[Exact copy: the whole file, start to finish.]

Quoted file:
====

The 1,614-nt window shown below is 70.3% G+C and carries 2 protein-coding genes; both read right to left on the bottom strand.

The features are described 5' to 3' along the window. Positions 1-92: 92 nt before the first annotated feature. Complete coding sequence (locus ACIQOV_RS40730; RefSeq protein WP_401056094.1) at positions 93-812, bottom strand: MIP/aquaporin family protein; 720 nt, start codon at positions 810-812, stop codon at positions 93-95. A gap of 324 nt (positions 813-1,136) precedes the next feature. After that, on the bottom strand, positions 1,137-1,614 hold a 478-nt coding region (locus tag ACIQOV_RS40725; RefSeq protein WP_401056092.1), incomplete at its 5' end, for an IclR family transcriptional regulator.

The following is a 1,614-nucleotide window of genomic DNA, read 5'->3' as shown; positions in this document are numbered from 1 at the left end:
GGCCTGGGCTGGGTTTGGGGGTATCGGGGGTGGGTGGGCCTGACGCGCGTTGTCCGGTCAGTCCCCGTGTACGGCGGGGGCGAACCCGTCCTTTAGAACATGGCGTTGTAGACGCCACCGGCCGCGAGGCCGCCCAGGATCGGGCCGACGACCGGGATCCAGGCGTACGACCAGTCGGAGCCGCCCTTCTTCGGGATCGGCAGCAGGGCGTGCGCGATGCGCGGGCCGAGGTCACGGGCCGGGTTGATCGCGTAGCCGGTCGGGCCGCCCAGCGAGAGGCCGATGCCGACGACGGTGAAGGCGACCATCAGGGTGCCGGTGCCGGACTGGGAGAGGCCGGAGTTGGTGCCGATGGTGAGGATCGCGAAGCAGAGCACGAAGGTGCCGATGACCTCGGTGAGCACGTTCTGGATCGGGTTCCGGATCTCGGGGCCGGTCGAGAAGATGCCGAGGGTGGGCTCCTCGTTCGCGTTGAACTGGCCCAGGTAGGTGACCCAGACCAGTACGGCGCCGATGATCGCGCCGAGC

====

The 1,614-nt window shown below is 70.3% G+C and carries 2 protein-coding genes; both read right to left on the bottom strand.

The features are described 5' to 3' along the window. Positions 1-92: 92 nt before the first annotated feature. Complete coding sequence (locus ACIQOV_RS40730; RefSeq protein WP_401056094.1) at positions 93-812, bottom strand: MIP/aquaporin family protein; 720 nt, start codon at positions 810-812, stop codon at positions 93-95. A gap of 324 nt (positions 813-1,136) precedes the next feature. After that, on the bottom strand, positions 1,137-1,614 hold a 478-nt coding region (locus tag ACIQOV_RS40725; RefSeq protein WP_401056092.1), incomplete at its 5' end, for an IclR family transcriptional regulator.

The following is a 1,614-nucleotide window of genomic DNA, read 5'->3' as shown; positions in this document are numbered from 1 at the left end:
GGCCTGGGCTGGGTTTGGGGGTATCGGGGGTGGGTGGGCCTGACGCGCGTTGTCCGGTCAGTCCCCGTGTACGGCGGGGGCGAACCCGTCCTTTAGAACATGGCGTTGTAGACGCCACCGGCCGCGAGGCCGCCCAGGATCGGGCCGACGACCGGGATCCAGGCGTACGACCAGTCGGAGCCGCCCTTCTTCGGGATCGGCAGCAGGGCGTGCGCGATGCGCGGGCCGAGGTCACGGGCCGGGTTGATCGCGTAGCCGGTCGGGCCGCCCAGCGAGAGGCCGATGCCGACGACGGTGAAGGCGACCATCAGGGTGCCGGTGCCGGACTGGGAGAGGCCGGAGTTGGTGCCGATGGTGAGGATCGCGAAGCAGAGCACGAAGGTGCCGATGACCTCGGTGAGCACGTTCTGGATCGGGTTCCGGATCTCGGGGCCGGTCGAGAAGATGCCGAGGGTGGGCTCCTCGTTCGCGTTGAACTGGCCCAGGTAGGTGACCCAGACCAGTACGGCGCCGATGATCGCGCCGAGC